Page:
Definitions

# tuneable

In electronics, the superheterodyne receiver (also known by its full name, the supersonic heterodyne receiver, or by the abbreviated form superhet) is a technique for selectively recovering information from radio waves of a particular frequency. It is used in radio and television receivers and transmitters, allowing them to be tuned to a particular frequency.

## History

The superheterodyne principle was originally conceived in 1918 by Edwin Armstrong during World War I as a means of overcoming the deficiencies of early vacuum triodes used as high-frequency amplifiers in radio direction finding (RDF) equipment. In a triode RF amplifier, if both the plate and grid are connected to resonant circuits tuned to the same frequency, stray capacitive coupling between the grid and the plate will cause the amplifier to go into oscillation if the stage gain is much more than unity. In early designs dozens of low-gain triode stages sometimes had to be connected in cascade to make workable equipment, which drew enormous amounts of power in operation. The strategic value was so high, however, that the British Admiralty felt it was money well spent.

Armstrong had realized that higher frequency equipment would allow them to detect enemy shipping much more effectively, but at the time no practical "short wave" (defined then as any frequency above 500 kHz) amplifier existed.

It had been noticed some time before that if a regenerative receiver was allowed to go into oscillation, other receivers nearby would suddenly start picking up stations on frequencies different from those they were actually transmitted on. Armstrong (and others) soon realized that this was caused by a "supersonic" heterodyne (or beat, as in acoustic beating) between the station's carrier frequency and the oscillator frequency. Mixing two frequencies creates two new frequencies, one at the sum of the two frequencies mixed, and the other at their difference. Thus, for example, if a station were transmitting on 300 kHz and the oscillator were set to 400 kHz, the station would be heard not only at the original 300 kHz, but also at 100 kHz and 700 kHz. This process is known as heterodyning.

Armstrong realized that this was a potential solution to the "short wave" amplification problem. To monitor a frequency of 1500 kHz, he could set up an oscillator to, say, 1560 kHz, which would down-convert the signal to a 60 kHz intermediate frequency, which was far more amenable to high gain amplification using triodes.

Superheterodyne circuits originally used the self-resonance of iron-cored interstage coupling transformers to filter the intermediate frequency. (Even today, Intermediate Frequency tuned circuits are referred to as IF "transformers" although they would more correctly be termed "coils" like the aerial and oscillator tuned circuits). In modern receivers electromechanical filters such as Ceramic resonators, Surface Acoustic Wave (SAW) or crystal-lattice filters are more likley used provide selectivity at the intermediate frequency. Early superhets used IFs as low as 20 kHz, which made them extremely susceptible to image frequency interference, but at the time the main interest was sensitivity rather than selectivity.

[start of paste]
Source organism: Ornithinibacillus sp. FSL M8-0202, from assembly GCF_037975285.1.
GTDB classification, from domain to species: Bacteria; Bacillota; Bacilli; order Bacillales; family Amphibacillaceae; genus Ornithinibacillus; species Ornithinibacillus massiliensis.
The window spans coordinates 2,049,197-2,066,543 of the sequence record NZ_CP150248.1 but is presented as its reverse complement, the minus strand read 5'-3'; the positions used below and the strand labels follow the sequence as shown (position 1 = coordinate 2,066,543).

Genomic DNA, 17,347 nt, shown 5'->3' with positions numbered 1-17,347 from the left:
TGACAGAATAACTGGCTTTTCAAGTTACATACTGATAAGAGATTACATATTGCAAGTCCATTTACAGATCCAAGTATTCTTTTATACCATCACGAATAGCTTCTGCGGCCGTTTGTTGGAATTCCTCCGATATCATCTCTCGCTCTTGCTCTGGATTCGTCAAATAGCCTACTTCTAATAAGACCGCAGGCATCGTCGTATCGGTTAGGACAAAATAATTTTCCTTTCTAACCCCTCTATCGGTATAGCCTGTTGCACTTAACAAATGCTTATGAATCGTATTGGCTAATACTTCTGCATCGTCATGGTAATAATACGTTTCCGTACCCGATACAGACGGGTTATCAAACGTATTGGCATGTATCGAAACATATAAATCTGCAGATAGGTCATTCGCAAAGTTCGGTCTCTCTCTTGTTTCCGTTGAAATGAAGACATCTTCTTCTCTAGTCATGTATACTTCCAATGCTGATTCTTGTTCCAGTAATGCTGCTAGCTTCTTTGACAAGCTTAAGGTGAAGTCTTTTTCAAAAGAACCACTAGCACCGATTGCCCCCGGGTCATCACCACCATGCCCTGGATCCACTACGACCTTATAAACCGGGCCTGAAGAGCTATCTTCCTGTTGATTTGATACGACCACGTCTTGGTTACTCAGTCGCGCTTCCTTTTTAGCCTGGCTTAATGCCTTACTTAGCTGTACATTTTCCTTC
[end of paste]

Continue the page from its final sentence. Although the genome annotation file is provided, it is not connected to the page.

Armstrong was able to put his ideas into practice quite quickly, and the technique was rapidly adopted by the military; however, it was less popular when radio broadcasting began in the 1920s, due both to the need for an extra tube for the oscillator, and to the amount of technical knowledge required to operate it. For domestic radios, an alternative approach to Short Wave "Tuned RF" ("TRF") amplification called the Neutrodyne became more popular for reasons of simplicity and economy. Armstrong sold his superheterodyne patent to Westinghouse, who sold it to RCA, who monopolized the market for superheterodyne receivers until 1930.

However, by the 1930s, improvements in vacuum tube technology rapidly eroded the TRF receiver's advantages. First, the development of practical indirectly heated cathodes allowed the mixer and oscillator functions to be combined in a single Pentode tube, in the so-called Autodyne mixer. This was rapidly followed by the introduction of low-cost multi-element tubes specifically designed for superheterodyne operation, and by the mid-30s the TRF technique was rendered obsolete. Virtually all radio receivers, including the receiver sections of television sets, now use the superheterodyne principle.

## Overview

The superhet receiver consists of three principle parts, the local oscillator that produces a high-frequency signal close to the signal being detected, a mixer that mixes the local oscillator's signal with the received signal, and a tuned amplifier.

Reception starts with an antenna signal, optionally amplified, including the frequency the user wishes to tune, fd. The local oscillator is tuned to produce a frequency close to fd, fLO. The received signal is mixed with the local oscillator's, producing four frequencies in the output; the original signal, the original fLO, and the two new frequencies fd+fLO and fd-fLO. The output signal also generally contains a number of undesirable mixtures as well.

The amplifier portion of the system is tuned to be highly selective at a single frequency, fIF. By changing fLO, the resulting fd-fID (or fd+fID) signal can be tuned to the amplifier's fIF. In typical amplitude modulation ("AM radio" in the U.S., or MW) home receivers, that frequency is usually 455 kHz; for FM receivers, it is usually 10.7 MHz; for television, 45 MHz. Although the other signals from the mixed output of the heterodyne are still present when they reach the amplifier, they are either filtered out or simply left un-amplified.

## Design and its evolution